The Canadian Federation of Students (CFS) approved a resolution supporting the boycott, divestment and sanctions movement against Israel at its annual general meeting on Nov. 19, but Israel advocacy groups on campus say the impact on students is likely to be minimal.
The CFS, which represents 530,000 students, also approved supporting “different Palestine-solidarity organizations,” with in-kind support and financial donations of up to $500. The resolution also recommended that “a statement be released to our membership condemning the recent atrocities against Palestinians in Gaza.”
However, pro-Israel advocates on campus point out that BDS votes have been unsuccessful on many campuses and argue that the CFS is out of touch with students.
“The impact this will have on Jewish students at the local level is quite minimal. Most students, not just Jewish students, recognize that the CFS is not a body that speaks on behalf of students in Canada,” said Ilan Orzy, director of advocacy for Hillel Ontario, which covers nine universities and 14,000 Jewish students in the province.
“There is a lot of outrage and a lot of students are feeling very upset by this, but it’s no secret that that the CFS has been very supportive of the BDS movement in general.… BDS resolutions have been defeated over and over again at different campuses across the country, not only (because) of the divisive nature of them, but the fact they don’t have very much relevancy to the day-to-day life of everyday students.”
The CFS represents undergraduate students at only about half of the nine campuses covered by Hillel Ontario. Universities in British Columbia and Quebec have also parted ways with the national organization.
At the University of Winnipeg, a BDS motion was defeated last year and the University of Manitoba student union voted against the motion at the CFS’s meeting, said Arielle Branitsky, the leadership and engagement director for the Jewish Federation of Winnipeg. “The CFS is increasingly losing touch with their constituents. This isn’t what their students want.”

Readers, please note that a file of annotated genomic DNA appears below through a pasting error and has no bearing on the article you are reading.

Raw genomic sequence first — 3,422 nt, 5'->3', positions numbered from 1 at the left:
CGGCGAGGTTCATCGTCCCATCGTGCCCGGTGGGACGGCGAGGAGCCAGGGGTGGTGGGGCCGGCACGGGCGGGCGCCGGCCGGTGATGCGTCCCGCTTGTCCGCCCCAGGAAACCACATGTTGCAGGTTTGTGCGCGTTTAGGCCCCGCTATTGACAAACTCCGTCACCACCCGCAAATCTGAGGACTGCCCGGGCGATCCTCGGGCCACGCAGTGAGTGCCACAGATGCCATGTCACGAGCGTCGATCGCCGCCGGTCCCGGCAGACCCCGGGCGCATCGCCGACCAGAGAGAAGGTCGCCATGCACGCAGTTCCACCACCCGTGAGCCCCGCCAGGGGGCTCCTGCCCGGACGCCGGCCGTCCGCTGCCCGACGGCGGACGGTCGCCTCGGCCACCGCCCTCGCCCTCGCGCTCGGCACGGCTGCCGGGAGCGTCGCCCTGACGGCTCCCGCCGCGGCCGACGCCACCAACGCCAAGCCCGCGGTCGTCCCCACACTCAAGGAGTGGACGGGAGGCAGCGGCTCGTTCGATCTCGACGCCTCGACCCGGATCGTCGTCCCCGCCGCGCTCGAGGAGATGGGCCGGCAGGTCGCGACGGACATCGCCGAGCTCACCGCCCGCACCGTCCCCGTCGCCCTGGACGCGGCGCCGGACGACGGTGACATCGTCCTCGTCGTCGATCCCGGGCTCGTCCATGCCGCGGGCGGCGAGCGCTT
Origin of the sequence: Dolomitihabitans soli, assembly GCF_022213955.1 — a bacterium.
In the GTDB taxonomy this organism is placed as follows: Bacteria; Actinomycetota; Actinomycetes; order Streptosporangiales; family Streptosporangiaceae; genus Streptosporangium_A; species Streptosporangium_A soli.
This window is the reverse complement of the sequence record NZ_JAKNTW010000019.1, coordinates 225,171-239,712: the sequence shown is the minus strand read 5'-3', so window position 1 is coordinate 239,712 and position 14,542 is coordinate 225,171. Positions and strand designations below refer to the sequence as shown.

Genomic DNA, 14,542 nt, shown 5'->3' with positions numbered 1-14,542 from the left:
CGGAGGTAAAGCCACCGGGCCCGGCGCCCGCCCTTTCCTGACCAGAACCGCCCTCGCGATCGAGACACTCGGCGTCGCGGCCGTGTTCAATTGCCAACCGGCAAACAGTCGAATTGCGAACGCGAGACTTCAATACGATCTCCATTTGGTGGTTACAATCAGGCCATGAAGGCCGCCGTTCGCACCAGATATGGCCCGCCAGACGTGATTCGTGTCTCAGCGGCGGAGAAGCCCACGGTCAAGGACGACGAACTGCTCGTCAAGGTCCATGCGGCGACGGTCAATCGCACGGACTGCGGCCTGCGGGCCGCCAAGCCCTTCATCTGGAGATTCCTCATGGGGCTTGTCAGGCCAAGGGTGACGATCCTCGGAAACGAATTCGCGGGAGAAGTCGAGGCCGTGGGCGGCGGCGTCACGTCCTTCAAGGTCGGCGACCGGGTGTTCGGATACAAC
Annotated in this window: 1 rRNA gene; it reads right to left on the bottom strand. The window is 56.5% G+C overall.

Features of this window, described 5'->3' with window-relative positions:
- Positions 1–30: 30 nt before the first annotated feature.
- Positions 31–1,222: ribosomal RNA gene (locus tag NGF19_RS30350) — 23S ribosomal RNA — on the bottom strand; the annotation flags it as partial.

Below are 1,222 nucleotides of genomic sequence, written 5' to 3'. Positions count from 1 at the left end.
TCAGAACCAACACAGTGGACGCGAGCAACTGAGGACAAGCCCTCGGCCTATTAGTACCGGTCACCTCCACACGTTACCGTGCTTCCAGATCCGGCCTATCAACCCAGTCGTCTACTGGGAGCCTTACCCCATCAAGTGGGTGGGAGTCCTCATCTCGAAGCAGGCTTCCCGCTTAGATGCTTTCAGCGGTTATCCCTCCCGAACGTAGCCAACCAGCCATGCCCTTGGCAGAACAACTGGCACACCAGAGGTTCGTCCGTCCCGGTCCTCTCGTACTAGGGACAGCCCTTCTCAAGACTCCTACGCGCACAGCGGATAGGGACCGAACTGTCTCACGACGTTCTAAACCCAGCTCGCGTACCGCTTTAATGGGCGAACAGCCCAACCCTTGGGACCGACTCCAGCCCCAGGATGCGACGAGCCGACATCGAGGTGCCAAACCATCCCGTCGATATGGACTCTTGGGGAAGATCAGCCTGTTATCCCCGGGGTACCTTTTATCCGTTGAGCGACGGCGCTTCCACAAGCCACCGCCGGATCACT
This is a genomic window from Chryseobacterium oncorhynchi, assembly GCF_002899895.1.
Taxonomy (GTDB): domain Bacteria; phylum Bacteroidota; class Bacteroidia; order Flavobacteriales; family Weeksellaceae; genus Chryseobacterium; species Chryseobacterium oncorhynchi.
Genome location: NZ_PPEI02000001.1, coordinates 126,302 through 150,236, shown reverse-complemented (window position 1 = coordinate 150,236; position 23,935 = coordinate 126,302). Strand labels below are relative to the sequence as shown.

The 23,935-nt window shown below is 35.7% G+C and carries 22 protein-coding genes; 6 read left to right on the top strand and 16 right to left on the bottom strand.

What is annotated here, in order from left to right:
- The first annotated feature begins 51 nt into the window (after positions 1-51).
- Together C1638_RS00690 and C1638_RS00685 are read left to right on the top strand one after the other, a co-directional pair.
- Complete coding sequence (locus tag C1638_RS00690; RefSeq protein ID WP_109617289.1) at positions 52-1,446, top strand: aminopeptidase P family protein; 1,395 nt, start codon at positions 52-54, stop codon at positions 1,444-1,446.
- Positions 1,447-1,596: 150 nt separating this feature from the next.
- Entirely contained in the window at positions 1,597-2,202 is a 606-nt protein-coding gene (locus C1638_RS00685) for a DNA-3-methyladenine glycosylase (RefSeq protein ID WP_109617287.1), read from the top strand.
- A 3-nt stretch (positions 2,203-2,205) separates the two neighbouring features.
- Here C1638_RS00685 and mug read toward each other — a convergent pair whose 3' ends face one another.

In a statement released shortly after the CFS vote, the Centre for Israel and Jewish Affairs noted that no university administration in North America has endorsed BDS. In 2013, Canadian universities signed an agreement with their counterparts in Israel to promote research, as well as student and faculty exchanges.
BDS resolutions have been defeated over and over again at different campuses across the country.
– Ilan Orzy
“The biggest danger of this resolution is that it could embolden anti-Israel student activists on campus and that’s what we need to work to help stop,” Robert Walker, the executive director of Hasbara Fellowships Canada, told The CJN. “But there’s no question that most open-minded students are not taking their directives from the CFS. They’re making up their minds for themselves and that’s why the vast majority of students in this country do not support BDS.”
In the apology that Prime Minister Justin Trudeau delivered in the House of Commons earlier this month for Canada’s refusal to allow Jewish refugees aboard the MS St. Louis to land in Canada in 1939, he reminded the country that anti-Semitism is “still far too present.”
Taking aim at the BDS movement specifically, he said that “Jewish students still feel unwelcome and uncomfortable on some of our college and university campuses because of BDS-related intimidation.”
B’nai Brith Canada has launched an online petition calling on the CFS to rescind the motion. As of Nov. 23, it had just over 3,000 signatures.
Representing B’nai Brith on Campus, Hasbara Fellowships Canada and the fraternity Alpha Epsilon Pi (AEPi), the petition challenges CFS’ motion, saying that “this shameful decision, which in no way reflects the views of the broad majority of Canadian students, coupled with the abuse of funds to support the anti-Semitic discrimination of Jewish students, must be condemned.”
The petition also notes that the resolution violates the student organization’s own policy on discrimination “based on place of origin, ethnicity or citizenship.”
However, the CFS motion was warmly received by Independent Jewish Voices Canada (IJV), which had voted to endorse BDS in 2009.
Refuting the prime minister’s criticism of BDS activities on campus, Rudi Barwin, a spokesperson for the IJV chapter at Carleton University, said in a statement that, “The idea that BDS creates an unsafe environment for Jewish students is simply unfounded. In making this claim, Trudeau unfairly places the blame for anti-Semitism on Palestinians and those standing in solidarity with their cause.
“As a Jewish student and member of IJV, I congratulate the CFS for rejecting the Canadian government’s scapegoating of Palestine solidarity activists and for taking action toward a just peace in Israel-Palestine.”